Indexed on: 09 Aug '11Published on: 09 Aug '11Published in: Current topics in microbiology and immunology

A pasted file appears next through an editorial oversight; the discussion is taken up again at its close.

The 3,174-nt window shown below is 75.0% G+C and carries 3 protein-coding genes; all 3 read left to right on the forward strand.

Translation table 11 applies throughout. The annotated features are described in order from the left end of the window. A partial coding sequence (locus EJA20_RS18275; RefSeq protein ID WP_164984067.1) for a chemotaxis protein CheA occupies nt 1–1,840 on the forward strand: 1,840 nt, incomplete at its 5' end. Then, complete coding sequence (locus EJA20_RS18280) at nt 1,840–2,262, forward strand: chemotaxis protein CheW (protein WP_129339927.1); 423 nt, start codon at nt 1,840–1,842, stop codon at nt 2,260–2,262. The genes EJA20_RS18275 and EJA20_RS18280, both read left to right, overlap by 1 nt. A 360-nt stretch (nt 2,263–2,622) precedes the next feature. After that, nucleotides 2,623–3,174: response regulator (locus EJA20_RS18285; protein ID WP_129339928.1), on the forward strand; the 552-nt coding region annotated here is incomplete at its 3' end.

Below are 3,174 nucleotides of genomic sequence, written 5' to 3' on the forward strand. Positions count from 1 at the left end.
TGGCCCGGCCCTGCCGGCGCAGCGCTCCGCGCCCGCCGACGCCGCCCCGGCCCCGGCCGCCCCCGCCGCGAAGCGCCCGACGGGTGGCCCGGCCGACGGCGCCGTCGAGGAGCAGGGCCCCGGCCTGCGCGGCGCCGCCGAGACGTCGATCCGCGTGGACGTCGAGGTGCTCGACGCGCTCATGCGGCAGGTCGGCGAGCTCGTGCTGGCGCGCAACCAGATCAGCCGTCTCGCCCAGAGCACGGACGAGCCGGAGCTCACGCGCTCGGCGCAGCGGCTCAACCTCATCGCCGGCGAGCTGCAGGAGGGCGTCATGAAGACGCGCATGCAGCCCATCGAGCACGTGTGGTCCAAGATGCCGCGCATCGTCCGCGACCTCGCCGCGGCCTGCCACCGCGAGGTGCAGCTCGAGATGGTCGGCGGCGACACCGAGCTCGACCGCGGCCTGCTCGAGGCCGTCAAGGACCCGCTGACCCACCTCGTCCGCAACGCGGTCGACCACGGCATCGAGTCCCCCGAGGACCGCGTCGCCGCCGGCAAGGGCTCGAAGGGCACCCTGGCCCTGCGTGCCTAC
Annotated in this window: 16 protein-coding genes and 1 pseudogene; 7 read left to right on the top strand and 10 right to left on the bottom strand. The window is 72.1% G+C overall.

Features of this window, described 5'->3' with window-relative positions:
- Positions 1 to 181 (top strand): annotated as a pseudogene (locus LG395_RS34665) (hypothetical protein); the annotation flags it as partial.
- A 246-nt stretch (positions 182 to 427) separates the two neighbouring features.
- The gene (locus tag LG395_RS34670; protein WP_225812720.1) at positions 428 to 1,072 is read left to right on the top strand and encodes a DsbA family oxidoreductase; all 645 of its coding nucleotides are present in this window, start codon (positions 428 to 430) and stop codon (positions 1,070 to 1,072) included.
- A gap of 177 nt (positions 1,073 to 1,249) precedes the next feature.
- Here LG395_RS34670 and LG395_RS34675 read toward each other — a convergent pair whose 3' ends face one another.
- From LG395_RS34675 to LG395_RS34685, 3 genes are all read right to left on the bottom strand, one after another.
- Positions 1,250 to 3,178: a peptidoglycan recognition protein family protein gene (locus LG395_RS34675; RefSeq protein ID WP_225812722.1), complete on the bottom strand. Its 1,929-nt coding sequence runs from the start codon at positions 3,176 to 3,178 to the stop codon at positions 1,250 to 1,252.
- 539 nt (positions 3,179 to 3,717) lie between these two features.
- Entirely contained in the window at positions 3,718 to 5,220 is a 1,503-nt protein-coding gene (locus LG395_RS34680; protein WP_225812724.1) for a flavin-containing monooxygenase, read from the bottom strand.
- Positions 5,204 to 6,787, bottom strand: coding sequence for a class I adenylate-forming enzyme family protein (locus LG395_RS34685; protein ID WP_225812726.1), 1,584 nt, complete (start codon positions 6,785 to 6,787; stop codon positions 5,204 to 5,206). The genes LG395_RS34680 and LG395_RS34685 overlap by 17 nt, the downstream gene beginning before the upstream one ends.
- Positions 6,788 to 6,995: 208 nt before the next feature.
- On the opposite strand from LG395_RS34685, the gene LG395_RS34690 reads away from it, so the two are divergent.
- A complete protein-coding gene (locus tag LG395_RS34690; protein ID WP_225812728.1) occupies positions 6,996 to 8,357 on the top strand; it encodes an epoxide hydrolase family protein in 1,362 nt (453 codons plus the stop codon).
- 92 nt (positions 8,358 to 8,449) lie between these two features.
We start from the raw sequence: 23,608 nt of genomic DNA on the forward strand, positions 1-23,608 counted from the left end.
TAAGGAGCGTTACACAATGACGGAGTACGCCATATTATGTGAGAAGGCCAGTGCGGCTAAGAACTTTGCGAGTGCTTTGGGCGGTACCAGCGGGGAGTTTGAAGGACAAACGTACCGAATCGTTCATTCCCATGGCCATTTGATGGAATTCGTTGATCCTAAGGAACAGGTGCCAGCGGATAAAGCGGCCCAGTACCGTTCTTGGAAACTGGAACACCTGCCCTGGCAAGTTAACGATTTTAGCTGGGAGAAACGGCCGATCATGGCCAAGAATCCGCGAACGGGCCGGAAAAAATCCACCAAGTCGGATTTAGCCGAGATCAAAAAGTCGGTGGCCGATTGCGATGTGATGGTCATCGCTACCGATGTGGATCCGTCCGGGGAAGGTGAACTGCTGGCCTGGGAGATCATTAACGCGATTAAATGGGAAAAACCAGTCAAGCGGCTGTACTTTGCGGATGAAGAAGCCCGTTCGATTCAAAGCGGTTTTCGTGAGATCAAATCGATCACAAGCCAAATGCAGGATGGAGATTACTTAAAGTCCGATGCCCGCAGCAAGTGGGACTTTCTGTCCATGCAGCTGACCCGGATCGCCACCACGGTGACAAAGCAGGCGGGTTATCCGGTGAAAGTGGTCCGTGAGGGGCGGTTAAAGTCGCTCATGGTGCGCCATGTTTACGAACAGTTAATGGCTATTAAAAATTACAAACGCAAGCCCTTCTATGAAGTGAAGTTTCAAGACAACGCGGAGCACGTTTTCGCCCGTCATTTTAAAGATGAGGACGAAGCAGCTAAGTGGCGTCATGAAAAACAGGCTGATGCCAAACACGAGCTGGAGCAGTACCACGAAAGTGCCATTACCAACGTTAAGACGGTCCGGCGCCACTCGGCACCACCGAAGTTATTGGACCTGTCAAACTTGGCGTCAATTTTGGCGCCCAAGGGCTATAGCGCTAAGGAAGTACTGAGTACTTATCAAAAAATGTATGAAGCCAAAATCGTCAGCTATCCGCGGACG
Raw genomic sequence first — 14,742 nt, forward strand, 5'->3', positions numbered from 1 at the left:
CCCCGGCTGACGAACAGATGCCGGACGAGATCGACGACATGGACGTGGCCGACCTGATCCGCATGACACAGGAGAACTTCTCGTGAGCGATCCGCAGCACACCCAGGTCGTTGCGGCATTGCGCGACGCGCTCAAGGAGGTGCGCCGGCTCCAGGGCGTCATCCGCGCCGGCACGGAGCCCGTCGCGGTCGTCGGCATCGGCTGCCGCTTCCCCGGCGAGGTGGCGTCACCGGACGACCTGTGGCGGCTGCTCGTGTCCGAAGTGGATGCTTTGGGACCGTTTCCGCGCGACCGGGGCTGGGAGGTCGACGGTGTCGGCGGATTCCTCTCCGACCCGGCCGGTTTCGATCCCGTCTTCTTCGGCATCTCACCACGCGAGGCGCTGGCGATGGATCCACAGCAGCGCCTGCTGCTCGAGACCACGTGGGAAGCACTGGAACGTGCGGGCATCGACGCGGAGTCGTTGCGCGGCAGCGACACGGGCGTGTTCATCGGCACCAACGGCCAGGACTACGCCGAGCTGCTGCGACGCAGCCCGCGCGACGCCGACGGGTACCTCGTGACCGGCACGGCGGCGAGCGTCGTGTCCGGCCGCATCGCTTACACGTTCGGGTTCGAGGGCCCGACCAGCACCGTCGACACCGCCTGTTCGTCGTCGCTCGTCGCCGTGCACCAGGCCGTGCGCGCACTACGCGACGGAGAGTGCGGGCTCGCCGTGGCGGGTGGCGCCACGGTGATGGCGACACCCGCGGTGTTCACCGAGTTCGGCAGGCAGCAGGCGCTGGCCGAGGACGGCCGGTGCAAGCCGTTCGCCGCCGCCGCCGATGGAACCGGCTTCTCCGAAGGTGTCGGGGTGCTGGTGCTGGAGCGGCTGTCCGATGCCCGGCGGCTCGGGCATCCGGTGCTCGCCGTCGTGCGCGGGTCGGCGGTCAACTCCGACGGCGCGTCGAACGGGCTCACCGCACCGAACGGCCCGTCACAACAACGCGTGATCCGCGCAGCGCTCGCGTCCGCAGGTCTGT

Although the Janus family of kinases (JAK1, JAK2, JAK3, and TYK2) has been extensively characterized and investigated, the role of Janus kinase activation in the pathogenesis and therapy of human malignancies was not fully appreciated until recently when multiple studies identified a recurrent somatic mutation in the JAK2 tyrosine kinase (JAK2V617F) in the majority of patients with BCR-ABL-negative myeloproliferative neoplasms (MPN), polycythemia vera, essential thrombocytosis, and primary myelofibrosis. Other mutations that activate the JAK-STAT signaling pathway have since been identified in JAK2V617F-negative MPN patients and in a subset of patients with acute myeloid leukemia and acute lymphoid leukemia. In addition, dysregulated JAK-STAT signaling has been implicated in the pathogenesis of a spectrum of epithelial neoplasms. In this chapter, we will review the recent studies that identified genetic alterations that activate JAK signaling in different malignancies, and discuss the recent efforts aimed at developing small-molecule inhibitors of JAK kinase activity for the treatment of MPNs and other malignancies.